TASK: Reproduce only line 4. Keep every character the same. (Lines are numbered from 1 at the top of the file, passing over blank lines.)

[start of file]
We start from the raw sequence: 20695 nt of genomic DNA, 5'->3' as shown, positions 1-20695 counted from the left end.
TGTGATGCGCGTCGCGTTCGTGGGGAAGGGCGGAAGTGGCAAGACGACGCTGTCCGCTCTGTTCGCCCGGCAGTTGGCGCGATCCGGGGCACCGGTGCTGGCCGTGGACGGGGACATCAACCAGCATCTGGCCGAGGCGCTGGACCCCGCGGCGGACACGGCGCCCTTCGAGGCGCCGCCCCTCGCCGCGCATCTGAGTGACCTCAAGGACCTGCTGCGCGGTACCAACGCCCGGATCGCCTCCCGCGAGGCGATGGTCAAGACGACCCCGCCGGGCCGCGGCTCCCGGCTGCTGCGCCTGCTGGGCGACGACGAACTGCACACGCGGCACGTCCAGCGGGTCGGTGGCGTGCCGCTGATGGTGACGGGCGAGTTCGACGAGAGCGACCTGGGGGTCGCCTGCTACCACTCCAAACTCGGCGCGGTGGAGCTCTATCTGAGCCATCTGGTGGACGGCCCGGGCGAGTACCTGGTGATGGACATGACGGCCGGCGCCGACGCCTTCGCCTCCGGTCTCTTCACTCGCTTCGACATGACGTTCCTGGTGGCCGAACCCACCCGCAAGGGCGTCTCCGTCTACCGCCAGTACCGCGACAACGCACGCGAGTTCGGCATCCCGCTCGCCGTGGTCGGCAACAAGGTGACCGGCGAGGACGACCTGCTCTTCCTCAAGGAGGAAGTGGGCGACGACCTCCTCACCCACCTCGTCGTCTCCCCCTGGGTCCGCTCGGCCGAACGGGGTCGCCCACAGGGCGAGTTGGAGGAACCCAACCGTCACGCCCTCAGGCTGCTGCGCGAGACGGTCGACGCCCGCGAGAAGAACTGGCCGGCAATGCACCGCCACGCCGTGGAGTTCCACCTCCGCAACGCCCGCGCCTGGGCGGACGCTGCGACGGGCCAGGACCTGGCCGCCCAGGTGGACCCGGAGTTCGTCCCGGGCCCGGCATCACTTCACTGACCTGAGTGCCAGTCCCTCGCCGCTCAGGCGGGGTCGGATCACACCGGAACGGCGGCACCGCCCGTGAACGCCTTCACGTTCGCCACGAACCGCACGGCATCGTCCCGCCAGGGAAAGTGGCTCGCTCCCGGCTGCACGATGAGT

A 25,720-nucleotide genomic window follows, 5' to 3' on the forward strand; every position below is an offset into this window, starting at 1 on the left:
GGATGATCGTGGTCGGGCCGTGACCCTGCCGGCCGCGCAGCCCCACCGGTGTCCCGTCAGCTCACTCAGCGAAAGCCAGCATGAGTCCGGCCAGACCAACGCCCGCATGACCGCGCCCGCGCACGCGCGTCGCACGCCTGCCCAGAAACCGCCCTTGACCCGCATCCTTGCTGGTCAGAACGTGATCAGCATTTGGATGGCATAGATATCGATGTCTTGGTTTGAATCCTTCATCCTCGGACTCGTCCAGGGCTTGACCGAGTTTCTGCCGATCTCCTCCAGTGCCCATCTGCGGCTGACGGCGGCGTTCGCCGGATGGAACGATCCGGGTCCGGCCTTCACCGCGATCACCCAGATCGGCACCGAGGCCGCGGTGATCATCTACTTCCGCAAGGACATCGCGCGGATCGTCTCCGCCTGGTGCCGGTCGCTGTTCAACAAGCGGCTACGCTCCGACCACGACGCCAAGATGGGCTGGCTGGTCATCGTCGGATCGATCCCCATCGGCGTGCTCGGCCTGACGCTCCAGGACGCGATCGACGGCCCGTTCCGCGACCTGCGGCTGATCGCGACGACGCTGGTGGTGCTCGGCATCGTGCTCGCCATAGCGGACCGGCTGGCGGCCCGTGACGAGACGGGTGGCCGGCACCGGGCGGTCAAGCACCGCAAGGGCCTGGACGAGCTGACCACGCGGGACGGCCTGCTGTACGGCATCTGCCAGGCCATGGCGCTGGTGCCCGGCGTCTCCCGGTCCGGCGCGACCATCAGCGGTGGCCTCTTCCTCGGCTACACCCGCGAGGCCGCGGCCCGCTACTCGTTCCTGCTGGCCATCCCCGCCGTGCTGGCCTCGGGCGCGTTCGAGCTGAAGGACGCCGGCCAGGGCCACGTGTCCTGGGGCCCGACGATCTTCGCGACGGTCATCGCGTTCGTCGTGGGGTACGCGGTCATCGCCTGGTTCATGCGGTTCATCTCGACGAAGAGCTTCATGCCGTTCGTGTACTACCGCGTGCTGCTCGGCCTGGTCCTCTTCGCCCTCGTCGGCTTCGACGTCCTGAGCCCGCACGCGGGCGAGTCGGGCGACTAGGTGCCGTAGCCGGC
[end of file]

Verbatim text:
GGATGATCGTGGTCGGGCCGTGACCCTGCCGGCCGCGCAGCCCCACCGGTGTCCCGTCAGCTCACTCAGCGAAAGCCAGCATGAGTCCGGCCAGACCAACGCCCGCATGACCGCGCCCGCGCACGCGCGTCGCACGCCTGCCCAGAAACCGCCCTTGACCCGCATCCTTGCTGGTCAGAACGTGATCAGCATTTGGATGGCATAGATATCGATGTCTTGGTTTGAATCCTTCATCCTCGGACTCGTCCAGGGCTTGACCGAGTTTCTGCCGATCTCCTCCAGTGCCCATCTGCGGCTGACGGCGGCGTTCGCCGGATGGAACGATCCGGGTCCGGCCTTCACCGCGATCACCCAGATCGGCACCGAGGCCGCGGTGATCATCTACTTCCGCAAGGACATCGCGCGGATCGTCTCCGCCTGGTGCCGGTCGCTGTTCAACAAGCGGCTACGCTCCGACCACGACGCCAAGATGGGCTGGCTGGTCATCGTCGGATCGATCCCCATCGGCGTGCTCGGCCTGACGCTCCAGGACGCGATCGACGGCCCGTTCCGCGACCTGCGGCTGATCGCGACGACGCTGGTGGTGCTCGGCATCGTGCTCGCCATAGCGGACCGGCTGGCGGCCCGTGACGAGACGGGTGGCCGGCACCGGGCGGTCAAGCACCGCAAGGGCCTGGACGAGCTGACCACGCGGGACGGCCTGCTGTACGGCATCTGCCAGGCCATGGCGCTGGTGCCCGGCGTCTCCCGGTCCGGCGCGACCATCAGCGGTGGCCTCTTCCTCGGCTACACCCGCGAGGCCGCGGCCCGCTACTCGTTCCTGCTGGCCATCCCCGCCGTGCTGGCCTCGGGCGCGTTCGAGCTGAAGGACGCCGGCCAGGGCCACGTGTCCTGGGGCCCGACGATCTTCGCGACGGTCATCGCGTTCGTCGTGGGGTACGCGGTCATCGCCTGGTTCATGCGGTTCATCTCGACGAAGAGCTTCATGCCGTTCGTGTACTACCGCGTGCTGCTCGGCCTGGTCCTCTTCGCCCTCGTCGGCTTCGACGTCCTGAGCCCGCACGCGGGCGAGTCGGGCGACTAGGTGCCGTAGCCGGC